Writer/director Lena Dunham burst onto the independent film scene in 2010 with her feature film debut Tiny Furniture, a film that evoked an entire generation’s sense of stasis, an inability to launch into a world that didn’t seem all that excited to have us. Dunham’s career took off after that, with the long-running HBO series Girls perhaps her best-known work. Now, Dunham returns with her first feature film in over a decade, and though she’s talked about Sharp Stick being a film born of her own deep soul searching during the pandemic, it plays more like the messy work of someone trying to make what she thinks we thinks she wants to make. Yeah, it’s complicated.
Dunham starred in Tiny Furniture; here, she casts herself in a supporting but pivotal role as Heather, the mother of Zach (Liam Michel Saux), a tween with Down’s syndrome whom the film’s main character, Sarah Jo (Kristine Froseth), babysits. Sarah Jo is a 26-year-old woman who’s emotional and sexual development has been stunted by, well, it’s not entirely clear what. She had a full hysterectomy as a teen, and as a result entered menopause early, thus royally messing with her internal sense of desire and sensuality, among other things. She lives with her mother, Marilyn (a scene-stealing Jennifer Jason Leigh), and sister Treina (Taylour Paige), both of whom are so entirely different from Sarah Jo it’s nearly impossible to believe that this person evolved from living in that environment.
The plot kicks in when Sarah Jo decides that it’s finally time to lose her virginity and the only man in her orbit who is a reasonable candidate is Zach’s dad and Heather’s husband, Josh (a mop-headed Jon Bernthal). Their initial seduction scene is so cringeworthy it’s practically unwatchable, as Dunham has made no effort whatsoever to instill in her audiences any sense of sympathy (or empathy) for Sarah Jo. Soon, SJ (as she takes to being called) has such a backwards idea about sex and its function in adult relationships that she embarks on a bizarre quest to jam in (no pun intended) every sexual experience she can think of so as to be well versed enough to hold onto a man.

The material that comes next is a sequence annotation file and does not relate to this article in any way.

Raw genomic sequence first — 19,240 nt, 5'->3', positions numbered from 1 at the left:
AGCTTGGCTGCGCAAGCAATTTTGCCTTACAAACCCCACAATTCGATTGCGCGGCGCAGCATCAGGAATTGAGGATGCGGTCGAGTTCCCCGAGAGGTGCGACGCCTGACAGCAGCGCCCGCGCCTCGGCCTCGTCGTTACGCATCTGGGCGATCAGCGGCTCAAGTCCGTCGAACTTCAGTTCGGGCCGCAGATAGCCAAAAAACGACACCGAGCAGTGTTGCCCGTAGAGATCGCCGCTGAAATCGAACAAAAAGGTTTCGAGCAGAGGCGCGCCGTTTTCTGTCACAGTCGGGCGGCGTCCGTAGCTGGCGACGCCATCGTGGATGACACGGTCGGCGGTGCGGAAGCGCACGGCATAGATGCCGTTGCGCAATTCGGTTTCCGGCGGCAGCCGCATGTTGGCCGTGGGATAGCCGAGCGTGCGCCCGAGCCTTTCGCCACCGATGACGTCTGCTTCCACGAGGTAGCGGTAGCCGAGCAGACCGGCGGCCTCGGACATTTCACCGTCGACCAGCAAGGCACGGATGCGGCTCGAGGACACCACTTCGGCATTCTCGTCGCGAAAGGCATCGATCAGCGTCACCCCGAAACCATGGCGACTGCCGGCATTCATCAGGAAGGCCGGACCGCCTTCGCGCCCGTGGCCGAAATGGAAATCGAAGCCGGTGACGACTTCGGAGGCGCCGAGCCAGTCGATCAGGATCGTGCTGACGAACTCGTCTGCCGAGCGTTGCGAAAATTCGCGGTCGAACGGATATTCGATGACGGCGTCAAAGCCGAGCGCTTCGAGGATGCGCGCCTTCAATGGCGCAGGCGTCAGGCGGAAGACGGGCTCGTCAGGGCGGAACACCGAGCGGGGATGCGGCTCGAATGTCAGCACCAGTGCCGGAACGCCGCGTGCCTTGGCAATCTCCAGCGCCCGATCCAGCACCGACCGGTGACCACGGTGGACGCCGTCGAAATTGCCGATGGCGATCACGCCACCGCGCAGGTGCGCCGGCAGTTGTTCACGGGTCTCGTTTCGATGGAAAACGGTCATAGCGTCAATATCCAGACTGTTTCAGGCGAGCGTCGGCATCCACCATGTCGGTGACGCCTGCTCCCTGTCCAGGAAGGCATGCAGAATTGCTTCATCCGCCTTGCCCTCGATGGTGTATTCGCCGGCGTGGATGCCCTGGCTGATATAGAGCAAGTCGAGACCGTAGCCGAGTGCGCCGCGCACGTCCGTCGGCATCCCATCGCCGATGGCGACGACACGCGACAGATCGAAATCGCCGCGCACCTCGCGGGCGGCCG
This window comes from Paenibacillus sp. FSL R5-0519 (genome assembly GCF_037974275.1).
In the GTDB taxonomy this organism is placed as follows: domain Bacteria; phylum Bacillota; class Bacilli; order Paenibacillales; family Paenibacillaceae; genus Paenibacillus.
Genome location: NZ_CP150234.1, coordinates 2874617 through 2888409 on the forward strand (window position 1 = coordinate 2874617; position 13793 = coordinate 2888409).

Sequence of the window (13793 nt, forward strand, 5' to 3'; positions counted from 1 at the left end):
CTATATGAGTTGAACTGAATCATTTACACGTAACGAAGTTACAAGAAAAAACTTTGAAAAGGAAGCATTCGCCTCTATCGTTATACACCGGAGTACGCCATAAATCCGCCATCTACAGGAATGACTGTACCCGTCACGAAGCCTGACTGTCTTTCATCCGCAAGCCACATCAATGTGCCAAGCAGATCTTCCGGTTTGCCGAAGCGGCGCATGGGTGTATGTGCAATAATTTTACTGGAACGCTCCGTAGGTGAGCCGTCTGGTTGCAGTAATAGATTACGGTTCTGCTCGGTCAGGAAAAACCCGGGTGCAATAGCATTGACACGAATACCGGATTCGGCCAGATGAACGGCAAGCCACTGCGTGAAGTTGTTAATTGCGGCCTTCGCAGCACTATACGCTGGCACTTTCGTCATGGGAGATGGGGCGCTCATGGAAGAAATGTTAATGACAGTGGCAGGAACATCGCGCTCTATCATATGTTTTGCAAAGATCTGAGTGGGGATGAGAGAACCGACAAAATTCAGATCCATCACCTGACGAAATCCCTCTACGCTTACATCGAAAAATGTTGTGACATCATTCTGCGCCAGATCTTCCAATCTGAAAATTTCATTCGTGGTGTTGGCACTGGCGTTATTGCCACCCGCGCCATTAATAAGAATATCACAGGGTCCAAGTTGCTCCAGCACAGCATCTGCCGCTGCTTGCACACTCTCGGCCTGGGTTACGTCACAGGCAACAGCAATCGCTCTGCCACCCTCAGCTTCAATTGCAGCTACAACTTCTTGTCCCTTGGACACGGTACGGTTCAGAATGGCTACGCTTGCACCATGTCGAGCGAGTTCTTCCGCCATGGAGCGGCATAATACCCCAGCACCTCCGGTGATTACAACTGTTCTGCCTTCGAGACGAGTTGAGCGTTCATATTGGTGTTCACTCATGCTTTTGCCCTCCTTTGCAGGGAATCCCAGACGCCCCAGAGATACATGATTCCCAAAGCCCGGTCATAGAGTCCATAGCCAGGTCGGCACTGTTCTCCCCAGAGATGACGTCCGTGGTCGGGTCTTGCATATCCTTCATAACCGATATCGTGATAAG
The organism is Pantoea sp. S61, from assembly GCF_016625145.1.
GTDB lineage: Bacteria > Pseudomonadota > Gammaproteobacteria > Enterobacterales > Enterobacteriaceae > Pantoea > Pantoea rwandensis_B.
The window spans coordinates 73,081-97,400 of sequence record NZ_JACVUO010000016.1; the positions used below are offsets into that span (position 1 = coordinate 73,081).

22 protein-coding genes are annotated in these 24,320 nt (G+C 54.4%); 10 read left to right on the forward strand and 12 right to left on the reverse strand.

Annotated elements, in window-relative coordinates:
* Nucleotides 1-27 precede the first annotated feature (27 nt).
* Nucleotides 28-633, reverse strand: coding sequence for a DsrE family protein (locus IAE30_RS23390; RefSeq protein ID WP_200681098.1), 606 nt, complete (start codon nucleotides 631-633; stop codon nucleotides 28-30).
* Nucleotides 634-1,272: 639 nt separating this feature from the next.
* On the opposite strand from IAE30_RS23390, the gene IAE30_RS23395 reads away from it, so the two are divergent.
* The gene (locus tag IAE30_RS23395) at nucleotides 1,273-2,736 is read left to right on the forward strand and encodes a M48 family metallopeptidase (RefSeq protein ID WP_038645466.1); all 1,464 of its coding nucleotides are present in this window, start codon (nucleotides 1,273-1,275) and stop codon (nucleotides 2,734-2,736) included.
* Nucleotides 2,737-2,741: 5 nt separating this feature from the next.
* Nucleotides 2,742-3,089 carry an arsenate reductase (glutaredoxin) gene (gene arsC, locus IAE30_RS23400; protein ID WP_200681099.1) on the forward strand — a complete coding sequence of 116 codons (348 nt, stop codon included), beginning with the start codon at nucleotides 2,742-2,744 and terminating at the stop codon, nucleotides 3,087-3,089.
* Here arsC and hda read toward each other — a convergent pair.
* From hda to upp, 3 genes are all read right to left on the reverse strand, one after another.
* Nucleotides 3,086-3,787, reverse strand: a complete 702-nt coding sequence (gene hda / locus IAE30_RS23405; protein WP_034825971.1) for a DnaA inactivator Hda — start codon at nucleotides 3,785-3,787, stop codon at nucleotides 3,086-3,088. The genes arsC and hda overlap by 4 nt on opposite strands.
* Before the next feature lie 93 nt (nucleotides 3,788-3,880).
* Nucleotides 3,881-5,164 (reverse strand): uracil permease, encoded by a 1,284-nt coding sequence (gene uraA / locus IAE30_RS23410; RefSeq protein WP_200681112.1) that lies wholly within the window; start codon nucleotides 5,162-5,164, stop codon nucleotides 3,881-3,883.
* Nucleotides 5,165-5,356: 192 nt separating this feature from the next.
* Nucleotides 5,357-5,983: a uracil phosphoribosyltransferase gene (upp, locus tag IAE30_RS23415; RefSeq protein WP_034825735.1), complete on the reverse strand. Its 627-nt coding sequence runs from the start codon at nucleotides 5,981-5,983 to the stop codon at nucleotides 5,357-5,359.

Froseth does her best to create a character we can care about, but Dunham’s messy script keeps throwing us off the path just as we get a foothold. There’s an odd subplot to do with a porn star SJ becomes enamored with (Scott Speedman), and he ends up being the only voice of reason in this young woman’s very mixed up, turned around outlook on life. The sort of dysfunction Dunham is hoping to approach on screen is, inherently interesting and complex. Unfortunately, the filmmaker assumes so little of her audience that she reduces both characters and circumstances to empty, unremarkable shells of what they could be, making it all but impossible to find anything worth appreciating here.
Sharp Stick opens in theaters August 5.
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